Who is it?
The 21st century has not begun very well for the Indian rhinoceros, of which barely 2,000 individuals remain, which are widely scattered despite its growing population.
Its horn, which sometimes exceeds 50cm in length, is related to oriental medicinal practices, which attribute certain properties to it (the main cause its persecution and poaching).
An enormous mammal, it may grow to more than 3m in length and exceed two tonnes in weight. Its hide, which is very thick and covered in deep wrinkles, gives it the appearance of an “armoured” and clumsy animal. However, it is known that this rhinoceros can run as fast as 50km/h in short bursts.
To get rid of the parasites which enter through its hide, it usually depends on birds.
What are its habits?
The Indian rhinoceros, like its cousins, is a fairly solitary animal. Having said that, in the breeding season it doesn’t hesitate to gather with other rhinos. The males have a long, sharp incisor which acts as a weapon to face its rivals in the breeding season. Gestation lasts 16 months and a single calf is born. Once born, the calf may remain with its mother until the next reproductive period, which will take place about three years later.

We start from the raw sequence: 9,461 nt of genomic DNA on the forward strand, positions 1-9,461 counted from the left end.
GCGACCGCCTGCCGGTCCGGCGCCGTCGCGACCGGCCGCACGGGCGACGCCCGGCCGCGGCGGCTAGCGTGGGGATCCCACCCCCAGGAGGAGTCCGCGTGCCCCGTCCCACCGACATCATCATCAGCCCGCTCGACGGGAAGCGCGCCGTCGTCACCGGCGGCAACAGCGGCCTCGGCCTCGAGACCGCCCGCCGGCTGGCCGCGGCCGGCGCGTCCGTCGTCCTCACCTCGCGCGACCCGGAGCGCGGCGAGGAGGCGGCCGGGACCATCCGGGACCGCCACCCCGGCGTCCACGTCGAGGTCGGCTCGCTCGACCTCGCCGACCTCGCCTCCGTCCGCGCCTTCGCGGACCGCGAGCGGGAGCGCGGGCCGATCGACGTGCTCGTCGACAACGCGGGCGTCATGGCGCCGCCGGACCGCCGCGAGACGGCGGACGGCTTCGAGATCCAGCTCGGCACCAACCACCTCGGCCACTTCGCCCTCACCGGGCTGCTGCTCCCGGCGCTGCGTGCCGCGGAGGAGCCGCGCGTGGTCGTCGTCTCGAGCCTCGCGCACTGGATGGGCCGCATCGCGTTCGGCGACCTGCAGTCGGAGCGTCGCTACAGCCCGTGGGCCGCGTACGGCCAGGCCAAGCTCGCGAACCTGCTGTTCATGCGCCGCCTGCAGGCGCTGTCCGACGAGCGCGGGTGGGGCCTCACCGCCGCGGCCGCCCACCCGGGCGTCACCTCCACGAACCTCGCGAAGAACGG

This rhinoceros has no natural enemies and although it is solitary, it may readily be seen around pools in the company of other individuals. And for good reason: they spend a good bit of the day bathing themselves in this mud.
Did you know…
They are animals who tolerate intruders on their territory. The area where they move may cover two to eight kilometres (depending on the quality of the habitat).